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From First-Release to Ex-Post Fiscal Data: Exploring the Sources of Revision Errors in the EU

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  • Roel Beetsma

    (University of Amsterdam)

  • Benjamin Bluhm

    (Goethe University Frankfurt, Germany)

  • Massimo Giuliodori

    (University of Amsterdam)

  • Peter Wierts

    (De Nederlandsche Bank, Amsterdam)

Abstract

This paper explores the determinants of deviations of ex-post budget outcomes from first-release outcomes published towards the end of the year of budget implementation. The predictive content of the first-release outcomes is important, because these figures are an input for the next budget and the fiscal surveillance process. Deviations of ex-post from first-release fiscal figures may arise for political and strategic reasons. In particular, Ministries of Finance control the production of first-release figures, and may have an incentive to be over-optimistic at this stage. Our results suggest that an improvement in the quality of institutions, whether measured by the tightness of national fiscal rules, the medium-term budgetary framework or budgetary transparency, reduces the degree of optimism at the first-release stage, thereby making first-release figures more informative about the eventual outcomes. This supports the European Commission proposals for minimum standards for national fiscal frameworks and amendments by the European Parliament for improving national ownership. It also strengthens the case for a close monitoring by the Commission of the first-release production of fiscal figures. Forthcoming in the 'Contemporary Economic Policy'.

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Bibliographic Info

Paper provided by Tinbergen Institute in its series Tinbergen Institute Discussion Papers with number 11-080/2.

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Date of creation: 16 May 2011
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Handle: RePEc:dgr:uvatin:20110080

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Web page: http://www.tinbergen.nl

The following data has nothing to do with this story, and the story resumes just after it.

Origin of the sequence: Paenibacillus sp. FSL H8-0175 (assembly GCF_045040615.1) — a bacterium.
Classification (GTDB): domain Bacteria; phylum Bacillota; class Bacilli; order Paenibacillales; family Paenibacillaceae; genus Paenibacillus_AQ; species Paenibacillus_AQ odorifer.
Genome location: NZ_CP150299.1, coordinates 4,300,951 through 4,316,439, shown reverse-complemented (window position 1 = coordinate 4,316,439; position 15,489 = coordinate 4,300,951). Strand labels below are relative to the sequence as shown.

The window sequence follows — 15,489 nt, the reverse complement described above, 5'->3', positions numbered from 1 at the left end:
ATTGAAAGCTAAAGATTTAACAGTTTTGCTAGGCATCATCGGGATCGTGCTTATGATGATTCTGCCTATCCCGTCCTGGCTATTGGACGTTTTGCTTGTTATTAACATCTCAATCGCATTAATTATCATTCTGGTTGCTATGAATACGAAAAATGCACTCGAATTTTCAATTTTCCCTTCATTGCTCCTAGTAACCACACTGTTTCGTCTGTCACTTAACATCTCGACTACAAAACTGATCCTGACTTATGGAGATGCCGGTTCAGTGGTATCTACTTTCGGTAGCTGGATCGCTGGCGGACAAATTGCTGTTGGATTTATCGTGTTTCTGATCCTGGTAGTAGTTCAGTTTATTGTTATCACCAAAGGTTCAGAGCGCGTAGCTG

Related research

Keywords: real-time data; first-release data; ex-post data; fiscal policy; biases; decomposition; base effect; growth effect; denominator effect; fiscal institutions;

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Citations

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Cited by:
  1. Jeffrey A. Frankel & Jesse Schreger, 2012. "Over-optimistic Official Forecasts in the Eurozone and Fiscal Rules," NBER Working Papers 18283, National Bureau of Economic Research, Inc.
  2. Jacopo Cimadomo, 2011. "Real-time data and fiscal policy analysis: a survey of the literature," Working Papers 11-25, Federal Reserve Bank of Philadelphia.
  3. Paloviita, Maritta, 2012. "Fiscal planning and implementation: euro area analysis based on real time data," Research Discussion Papers, Bank of Finland 34/2012, Bank of Finland.
  4. Jeffrey A. Frankel, 2011. "Over-optimism in Forecasts by Official Budget Agencies and Its Implications," NBER Working Papers 17239, National Bureau of Economic Research, Inc.
  5. Roel Beetsma & Raymond Gradus, 2012. "A Discussion of the Changes to Europe's Macro-fiscal Framework in Response to the Crisis," CESifo Forum, Ifo Institute for Economic Research at the University of Munich, Ifo Institute for Economic Research at the University of Munich, vol. 13(1), pages 17-23, 04.
  6. Georgia Kaplanoglou & Vassilis T. Rapanos, 2013. "Fiscal Deficits and the Role of Fiscal Governance: The case of Greece," Economic Analysis and Policy (EAP), Queensland University of Technology (QUT), School of Economics and Finance, Queensland University of Technology (QUT), School of Economics and Finance, vol. 43(1), pages 5-30, March.
  7. Pessoa, Argentino, 2011. "The Euro Area sovereign debt crisis: Some implications of its systemic dimension," MPRA Paper 35328, University Library of Munich, Germany.

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